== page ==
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Gig economy companies want Mass. voters to exempt workers from employee status.

Gig economy companies want Mass. voters to exempt workers from employee status.
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Gig economy companies want Mass. voters to exempt workers from employee status.

Gig economy companies want Mass. voters to exempt workers from employee status.

A coalition of gig economy companies that includes Uber, Lyft, DoorDash and Instacart said on Wednesday it had filed a ballot proposal in Massachusetts that could create a new class of workers in the Commonwealth. If the coalition is successful, voters in Massachusetts will decide next year whether concert workers should be considered independent contractors.

The employment classification of concert workers has been the subject of legal battles in several states. Union activists argue that companies like Uber fail to pay their workers fair wages and deprive them of their expenses, health care and unemployment benefits. Companies claim that their workers have too much flexibility to be considered employees. Last year, Massachusetts sued Uber and Lyft, claiming they misclassified drivers as independent contractors. This litigation is ongoing.

The group of concert companies, called the Massachusetts Coalition for Independent Work, is proposing to exempt concert workers from being classified as employees, but to offer them limited benefits, including a minimum wage of $ 18 per hour spent on transportation. ‘a rider or the delivery of food.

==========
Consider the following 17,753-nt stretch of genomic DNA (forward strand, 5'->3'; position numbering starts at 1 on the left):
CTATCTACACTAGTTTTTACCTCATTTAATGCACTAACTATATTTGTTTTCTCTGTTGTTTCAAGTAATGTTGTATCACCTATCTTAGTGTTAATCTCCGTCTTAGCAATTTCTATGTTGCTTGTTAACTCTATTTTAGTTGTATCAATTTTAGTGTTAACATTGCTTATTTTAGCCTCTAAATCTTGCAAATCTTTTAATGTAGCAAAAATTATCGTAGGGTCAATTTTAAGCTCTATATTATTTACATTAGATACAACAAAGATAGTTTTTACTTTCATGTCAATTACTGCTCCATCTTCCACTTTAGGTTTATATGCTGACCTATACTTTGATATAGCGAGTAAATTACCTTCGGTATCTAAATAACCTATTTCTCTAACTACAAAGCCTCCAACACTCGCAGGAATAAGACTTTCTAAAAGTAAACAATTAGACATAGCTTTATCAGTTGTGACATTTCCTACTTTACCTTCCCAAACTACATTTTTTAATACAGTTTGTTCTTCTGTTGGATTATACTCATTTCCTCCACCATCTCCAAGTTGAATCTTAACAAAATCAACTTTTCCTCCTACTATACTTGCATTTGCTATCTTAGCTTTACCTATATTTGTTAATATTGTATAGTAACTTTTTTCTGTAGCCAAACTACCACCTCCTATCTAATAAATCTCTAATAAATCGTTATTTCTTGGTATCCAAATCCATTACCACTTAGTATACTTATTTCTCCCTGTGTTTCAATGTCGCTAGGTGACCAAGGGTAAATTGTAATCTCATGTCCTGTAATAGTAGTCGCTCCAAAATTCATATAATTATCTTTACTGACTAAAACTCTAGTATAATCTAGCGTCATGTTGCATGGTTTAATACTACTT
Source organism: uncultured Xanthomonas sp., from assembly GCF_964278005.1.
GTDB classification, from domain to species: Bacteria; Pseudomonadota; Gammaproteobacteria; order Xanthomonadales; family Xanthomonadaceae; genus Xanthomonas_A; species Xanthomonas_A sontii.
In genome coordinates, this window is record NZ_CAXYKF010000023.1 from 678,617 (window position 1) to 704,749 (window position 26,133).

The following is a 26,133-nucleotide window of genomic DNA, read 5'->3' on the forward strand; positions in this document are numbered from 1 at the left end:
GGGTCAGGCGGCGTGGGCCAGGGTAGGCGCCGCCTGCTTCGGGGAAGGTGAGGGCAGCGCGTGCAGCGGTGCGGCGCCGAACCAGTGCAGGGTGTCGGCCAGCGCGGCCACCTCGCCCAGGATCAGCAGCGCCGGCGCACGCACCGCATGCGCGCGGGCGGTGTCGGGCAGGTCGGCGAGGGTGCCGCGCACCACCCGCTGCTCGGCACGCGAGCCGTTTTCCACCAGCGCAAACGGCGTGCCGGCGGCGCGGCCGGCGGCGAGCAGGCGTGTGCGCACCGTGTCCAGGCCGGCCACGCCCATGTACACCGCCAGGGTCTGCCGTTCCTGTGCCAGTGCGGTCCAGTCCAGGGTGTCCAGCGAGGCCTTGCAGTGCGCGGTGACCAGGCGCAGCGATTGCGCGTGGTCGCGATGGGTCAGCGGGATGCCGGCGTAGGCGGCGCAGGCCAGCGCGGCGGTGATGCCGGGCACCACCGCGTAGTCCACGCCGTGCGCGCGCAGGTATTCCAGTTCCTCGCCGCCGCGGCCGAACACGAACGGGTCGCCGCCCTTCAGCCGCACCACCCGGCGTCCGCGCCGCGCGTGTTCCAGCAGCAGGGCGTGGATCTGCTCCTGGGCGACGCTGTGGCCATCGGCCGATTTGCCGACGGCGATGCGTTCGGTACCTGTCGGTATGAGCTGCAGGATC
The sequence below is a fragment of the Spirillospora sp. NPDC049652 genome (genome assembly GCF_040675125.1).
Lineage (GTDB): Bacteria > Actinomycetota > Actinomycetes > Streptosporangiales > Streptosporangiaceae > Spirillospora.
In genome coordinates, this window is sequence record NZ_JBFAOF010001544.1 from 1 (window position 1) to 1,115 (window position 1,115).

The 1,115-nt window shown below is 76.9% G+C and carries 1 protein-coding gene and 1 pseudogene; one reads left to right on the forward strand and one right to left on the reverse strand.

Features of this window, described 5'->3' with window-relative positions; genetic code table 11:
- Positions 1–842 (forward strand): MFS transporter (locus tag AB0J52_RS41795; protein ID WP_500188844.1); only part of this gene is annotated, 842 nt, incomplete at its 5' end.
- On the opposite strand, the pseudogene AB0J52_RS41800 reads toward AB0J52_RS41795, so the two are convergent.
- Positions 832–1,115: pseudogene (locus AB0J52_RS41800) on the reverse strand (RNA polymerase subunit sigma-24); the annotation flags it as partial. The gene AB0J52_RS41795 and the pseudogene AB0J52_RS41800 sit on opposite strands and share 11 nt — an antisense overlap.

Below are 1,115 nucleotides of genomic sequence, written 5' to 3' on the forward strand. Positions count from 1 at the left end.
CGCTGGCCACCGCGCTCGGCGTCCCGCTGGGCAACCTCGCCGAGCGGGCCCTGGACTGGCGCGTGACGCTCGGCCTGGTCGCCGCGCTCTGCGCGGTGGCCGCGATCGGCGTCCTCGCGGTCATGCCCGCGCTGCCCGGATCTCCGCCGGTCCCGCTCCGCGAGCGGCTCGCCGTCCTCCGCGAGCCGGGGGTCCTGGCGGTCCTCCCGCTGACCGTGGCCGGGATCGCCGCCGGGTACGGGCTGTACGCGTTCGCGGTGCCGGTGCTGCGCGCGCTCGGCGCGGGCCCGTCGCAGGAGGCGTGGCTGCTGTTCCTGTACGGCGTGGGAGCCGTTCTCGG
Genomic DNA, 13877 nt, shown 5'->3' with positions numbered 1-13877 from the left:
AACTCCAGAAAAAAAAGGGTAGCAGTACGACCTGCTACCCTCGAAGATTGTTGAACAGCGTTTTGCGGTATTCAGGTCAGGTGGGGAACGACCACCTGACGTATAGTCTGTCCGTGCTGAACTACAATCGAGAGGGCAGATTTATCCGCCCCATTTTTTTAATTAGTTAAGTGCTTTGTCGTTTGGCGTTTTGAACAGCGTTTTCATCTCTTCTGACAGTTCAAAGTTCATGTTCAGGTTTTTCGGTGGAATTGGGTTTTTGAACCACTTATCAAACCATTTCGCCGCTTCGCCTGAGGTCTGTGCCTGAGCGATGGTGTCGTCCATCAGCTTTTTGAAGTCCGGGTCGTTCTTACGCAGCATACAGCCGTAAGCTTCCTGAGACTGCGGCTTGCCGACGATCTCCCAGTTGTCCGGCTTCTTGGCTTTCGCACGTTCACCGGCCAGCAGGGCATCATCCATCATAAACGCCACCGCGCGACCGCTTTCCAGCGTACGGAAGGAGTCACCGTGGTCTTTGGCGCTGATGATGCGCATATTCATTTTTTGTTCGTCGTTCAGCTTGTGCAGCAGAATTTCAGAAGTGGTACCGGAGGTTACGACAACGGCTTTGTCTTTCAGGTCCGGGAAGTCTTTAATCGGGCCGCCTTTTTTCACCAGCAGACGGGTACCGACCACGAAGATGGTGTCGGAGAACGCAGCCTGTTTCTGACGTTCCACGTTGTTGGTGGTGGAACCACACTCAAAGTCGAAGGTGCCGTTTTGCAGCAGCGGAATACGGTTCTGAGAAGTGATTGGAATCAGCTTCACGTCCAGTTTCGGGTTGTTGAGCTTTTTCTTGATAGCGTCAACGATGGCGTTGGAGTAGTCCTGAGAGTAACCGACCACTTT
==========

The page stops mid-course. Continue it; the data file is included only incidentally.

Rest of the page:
“It’s the best of both worlds,” said Pam Bennett, a DoorDash courier, in a statement provided by the coalition. “This measure will help every driver by preserving our ability to work when and how we want, and will also give us access to whole new benefits that will really help us. “

The ballot proposal reflects an initiative that companies proposed last year in California. The companies poured $ 200 million into the California voting initiative, making it the costliest effort in state history, and ultimately prevailed by exempting their workers from a California law that would have effectively classified them as employees.

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“They are going to try to get this voting measure by fooling the public into believing that it is somehow in the best interests of the workers,” said Shannon Liss-Riordan, a labor lawyer who represents workers at the workers. concerts in Massachusetts. “It will take away their responsibilities under Massachusetts law and replace these bogus benefits.”

The effort in Massachusetts comes as Uber and other businesses that depend on concert workers come under increased scrutiny from the Biden administration, who earlier this year overturned a Trump-era rule that would likely have classified concert workers as independent contractors.

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